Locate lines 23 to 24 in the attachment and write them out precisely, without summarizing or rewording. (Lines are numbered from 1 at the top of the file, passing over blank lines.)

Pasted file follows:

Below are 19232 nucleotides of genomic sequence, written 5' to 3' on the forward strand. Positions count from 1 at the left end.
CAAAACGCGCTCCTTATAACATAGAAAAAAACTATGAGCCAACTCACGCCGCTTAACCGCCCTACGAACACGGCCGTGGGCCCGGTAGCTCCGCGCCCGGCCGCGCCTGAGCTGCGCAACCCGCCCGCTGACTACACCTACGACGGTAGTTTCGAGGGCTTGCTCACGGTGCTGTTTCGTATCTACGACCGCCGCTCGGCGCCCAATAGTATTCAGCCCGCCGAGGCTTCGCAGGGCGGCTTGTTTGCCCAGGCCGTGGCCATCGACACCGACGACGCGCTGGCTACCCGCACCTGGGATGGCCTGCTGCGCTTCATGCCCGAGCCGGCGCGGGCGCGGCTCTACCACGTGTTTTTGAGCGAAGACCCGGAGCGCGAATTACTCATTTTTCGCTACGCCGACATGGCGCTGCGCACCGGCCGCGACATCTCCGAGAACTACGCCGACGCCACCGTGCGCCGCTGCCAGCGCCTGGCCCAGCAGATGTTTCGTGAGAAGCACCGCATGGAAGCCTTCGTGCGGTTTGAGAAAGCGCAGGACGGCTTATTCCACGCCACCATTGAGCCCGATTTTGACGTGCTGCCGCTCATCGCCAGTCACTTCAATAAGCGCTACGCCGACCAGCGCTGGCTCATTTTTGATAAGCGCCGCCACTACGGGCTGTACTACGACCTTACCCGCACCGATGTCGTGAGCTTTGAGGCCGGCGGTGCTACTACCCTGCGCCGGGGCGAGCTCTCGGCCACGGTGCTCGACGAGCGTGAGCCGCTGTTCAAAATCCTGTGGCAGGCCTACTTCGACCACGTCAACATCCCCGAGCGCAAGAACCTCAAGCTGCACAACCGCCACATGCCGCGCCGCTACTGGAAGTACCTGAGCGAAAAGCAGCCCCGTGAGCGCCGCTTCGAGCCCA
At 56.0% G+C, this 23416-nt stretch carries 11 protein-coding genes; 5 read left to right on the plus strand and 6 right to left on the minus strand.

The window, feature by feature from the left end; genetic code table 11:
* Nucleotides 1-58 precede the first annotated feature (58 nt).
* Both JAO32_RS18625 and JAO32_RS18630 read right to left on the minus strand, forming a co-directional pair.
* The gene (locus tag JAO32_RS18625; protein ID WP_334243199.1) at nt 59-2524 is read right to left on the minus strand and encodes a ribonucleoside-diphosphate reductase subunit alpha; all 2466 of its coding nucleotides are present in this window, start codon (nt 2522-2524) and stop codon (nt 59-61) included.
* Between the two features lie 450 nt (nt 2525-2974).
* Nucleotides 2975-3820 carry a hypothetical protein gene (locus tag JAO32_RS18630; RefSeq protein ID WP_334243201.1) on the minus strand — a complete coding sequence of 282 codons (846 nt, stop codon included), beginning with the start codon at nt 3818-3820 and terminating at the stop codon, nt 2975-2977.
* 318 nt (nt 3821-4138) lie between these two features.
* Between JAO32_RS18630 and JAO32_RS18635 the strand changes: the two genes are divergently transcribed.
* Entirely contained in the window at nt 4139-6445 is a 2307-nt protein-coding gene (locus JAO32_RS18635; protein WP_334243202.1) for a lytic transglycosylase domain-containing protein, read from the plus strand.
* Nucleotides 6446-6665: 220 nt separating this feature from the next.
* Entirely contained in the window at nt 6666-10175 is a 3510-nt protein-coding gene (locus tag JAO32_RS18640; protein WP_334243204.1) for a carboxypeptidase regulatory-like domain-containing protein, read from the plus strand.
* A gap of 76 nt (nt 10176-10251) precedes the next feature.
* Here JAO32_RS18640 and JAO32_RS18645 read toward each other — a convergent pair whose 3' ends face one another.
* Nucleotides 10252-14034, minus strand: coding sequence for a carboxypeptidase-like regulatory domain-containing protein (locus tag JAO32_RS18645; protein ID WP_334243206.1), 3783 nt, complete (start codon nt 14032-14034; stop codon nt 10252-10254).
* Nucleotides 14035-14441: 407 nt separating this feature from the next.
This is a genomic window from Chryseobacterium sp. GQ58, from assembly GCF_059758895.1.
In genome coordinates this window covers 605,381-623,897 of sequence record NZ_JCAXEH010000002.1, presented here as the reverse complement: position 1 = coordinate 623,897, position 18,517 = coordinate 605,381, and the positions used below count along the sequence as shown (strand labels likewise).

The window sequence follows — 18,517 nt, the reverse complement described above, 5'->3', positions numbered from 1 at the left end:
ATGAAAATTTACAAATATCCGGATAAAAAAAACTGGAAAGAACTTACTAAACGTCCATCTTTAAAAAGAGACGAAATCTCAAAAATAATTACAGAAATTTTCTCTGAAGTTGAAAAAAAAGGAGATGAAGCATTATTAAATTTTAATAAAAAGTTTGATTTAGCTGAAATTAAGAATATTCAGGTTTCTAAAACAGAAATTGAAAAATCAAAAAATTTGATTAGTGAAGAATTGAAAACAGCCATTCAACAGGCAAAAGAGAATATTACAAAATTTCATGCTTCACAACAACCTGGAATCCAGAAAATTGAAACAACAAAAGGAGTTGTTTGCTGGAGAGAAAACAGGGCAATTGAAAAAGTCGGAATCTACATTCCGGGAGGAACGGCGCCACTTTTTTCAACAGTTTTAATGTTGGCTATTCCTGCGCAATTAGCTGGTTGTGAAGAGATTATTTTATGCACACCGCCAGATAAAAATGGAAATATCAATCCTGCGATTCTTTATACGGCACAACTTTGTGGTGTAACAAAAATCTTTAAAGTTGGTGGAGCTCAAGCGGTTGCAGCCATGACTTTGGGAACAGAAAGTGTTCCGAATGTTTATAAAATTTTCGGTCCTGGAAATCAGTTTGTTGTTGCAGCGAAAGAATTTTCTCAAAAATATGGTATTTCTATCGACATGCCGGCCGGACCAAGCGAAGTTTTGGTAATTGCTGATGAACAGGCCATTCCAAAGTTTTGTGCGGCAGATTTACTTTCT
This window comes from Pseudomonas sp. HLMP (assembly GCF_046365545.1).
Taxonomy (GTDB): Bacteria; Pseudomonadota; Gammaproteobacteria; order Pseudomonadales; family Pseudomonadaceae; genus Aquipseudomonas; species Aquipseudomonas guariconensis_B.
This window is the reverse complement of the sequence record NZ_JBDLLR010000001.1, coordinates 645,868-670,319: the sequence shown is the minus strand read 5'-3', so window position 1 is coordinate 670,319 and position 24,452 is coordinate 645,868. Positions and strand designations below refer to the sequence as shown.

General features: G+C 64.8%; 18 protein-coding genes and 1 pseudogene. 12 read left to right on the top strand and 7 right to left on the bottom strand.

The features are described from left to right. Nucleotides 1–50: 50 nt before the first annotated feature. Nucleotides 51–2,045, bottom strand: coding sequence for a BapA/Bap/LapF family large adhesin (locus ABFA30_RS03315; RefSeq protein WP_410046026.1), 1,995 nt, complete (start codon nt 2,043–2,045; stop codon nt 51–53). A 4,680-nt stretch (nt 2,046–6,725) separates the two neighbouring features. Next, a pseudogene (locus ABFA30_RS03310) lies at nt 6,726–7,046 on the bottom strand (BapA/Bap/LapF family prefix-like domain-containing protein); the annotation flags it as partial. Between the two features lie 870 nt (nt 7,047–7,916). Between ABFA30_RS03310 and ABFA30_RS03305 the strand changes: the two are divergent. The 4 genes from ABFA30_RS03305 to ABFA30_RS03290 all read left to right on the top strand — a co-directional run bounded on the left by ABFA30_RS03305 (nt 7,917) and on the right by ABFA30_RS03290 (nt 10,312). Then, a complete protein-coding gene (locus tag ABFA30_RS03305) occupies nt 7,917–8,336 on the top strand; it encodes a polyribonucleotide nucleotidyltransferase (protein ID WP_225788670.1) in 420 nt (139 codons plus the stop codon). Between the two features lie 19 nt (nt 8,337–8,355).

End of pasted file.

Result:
This window comes from Pseudomonas sp. HLMP (assembly GCF_046365545.1).
Taxonomy (GTDB): Bacteria; Pseudomonadota; Gammaproteobacteria; order Pseudomonadales; family Pseudomonadaceae; genus Aquipseudomonas; species Aquipseudomonas guariconensis_B.